Health and social care - data strategy: 2024 update - progress and priorities

An update on progress in the first year of Scotland's first data strategy for health and social care and future priorities.

Ethical Approaches to data

We want to embed an ethical, open, and human rights-based approach to the use of health and social care data in Scotland which maintains public trust and confidence.

What we have achieved so far

Ethical approaches to data are core to all the priority areas within the Strategy and our commitments to ethical working underpin all other commitments within the Strategy. In our first year we have:

  • Improving Protected Characteristics Data. In recognition of the potential to use data to reduce inequalities in Scotland, the Strategy committed to improving the quality and consistency of protected characteristics data, including ethnicity data to ensure we provide equitable care for everyone. A Short Life Working Group was established to develop a consistent approach to improving the collection of ethnicity data. Additionally, an equalities data set was developed which is now available, with appropriate permissions for research within the national Safe Haven. This population wide dataset increases Scotland’s analytical potential and will enable researchers to build evidence on the impact and outcomes on equalities. Our initial focus has been on improving race and ethnicity data; however, we are committed to improving data across all protected characteristics. We will continue to work with suppliers and stakeholders across the health and social care sector to outline the minimum expectation for collection of this data to ensure that systems have the capacity to collect this information.
  • Ethical Digital Nation. The Scottish Government have concluded research to inform development of a prioritised action plan and roadmap which will set a clear direction for the ambitions of Ethical Digital Nation work for the next three years. Initial research has been undertaken with members of the public and stakeholders to open the dialogue of how ethics is discussed. This research has provided a foundation of values that should be considered in future communication and messaging campaigns going forward.
  • Data Ethics. The Scottish Government has undertaken a public engagement project on the use of data in the public sector in Scotland. This resulted in the formulation of a set of public led guidelines for the ethical use of data. A report from this public engagement will be published in Spring 2024. We will encourage the use of these guidelines and ethical frameworks to guide the collection and use of health and social care data in Scotland to build trust and transparency with the public and ensure that health and social care data is being used in an ethical manner.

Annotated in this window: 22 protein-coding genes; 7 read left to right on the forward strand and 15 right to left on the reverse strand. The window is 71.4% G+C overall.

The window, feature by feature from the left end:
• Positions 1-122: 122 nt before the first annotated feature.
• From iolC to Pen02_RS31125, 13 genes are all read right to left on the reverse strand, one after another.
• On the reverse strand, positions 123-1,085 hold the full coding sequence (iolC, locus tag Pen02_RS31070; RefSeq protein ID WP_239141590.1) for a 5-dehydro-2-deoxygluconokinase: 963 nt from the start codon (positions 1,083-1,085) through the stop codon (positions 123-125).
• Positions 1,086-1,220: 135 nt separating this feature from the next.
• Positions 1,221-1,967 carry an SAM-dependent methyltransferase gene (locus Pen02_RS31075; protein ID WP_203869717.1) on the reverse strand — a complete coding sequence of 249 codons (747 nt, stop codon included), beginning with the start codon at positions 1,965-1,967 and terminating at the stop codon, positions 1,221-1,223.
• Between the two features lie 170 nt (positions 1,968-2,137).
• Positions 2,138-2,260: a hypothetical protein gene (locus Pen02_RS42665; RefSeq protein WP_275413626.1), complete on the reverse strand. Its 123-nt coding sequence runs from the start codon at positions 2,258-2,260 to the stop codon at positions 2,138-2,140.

• Digital Inclusion. We are aware that some individuals may not be able to or may chose not to access their health and social care data digitally, therefore for all our programmes of work we will ensure non-digital access to data will be facilitated to ensure equality of access to health and social care data.

How this helps to achieve our vision

  • While the effective use of data offers huge potential, we understand that data also has the potential to exacerbate existing inequalities in our health and social care sector. By laying the groundwork in our approach to improving race and ethnicity data, we are beginning to address longstanding inability to take a data-driven approach to removing inequities from our health and social care system. We are also creating a template that can be used in the future as we look to improve the quality and consistency of other protected characteristics data, such as data on sex and gender. All this is being underpinned by engagement with those with lived experience and the findings of our work in being an ethical digital nation to ensure that Scotland can use data in a trustworthy manner that respects human rights and combats inequalities. Without combating these inequalities, we will never be able to achieve our vision of improving care and wellbeing of everyone in Scotland.

What’s next for 2024-25?

Our priority for 2024-25 is to:

  • Work towards building transparent approaches that will help to maintain, and build, trust of the public by starting work to improve the provision and signposting of information about how individuals’ data is used by health and care services.



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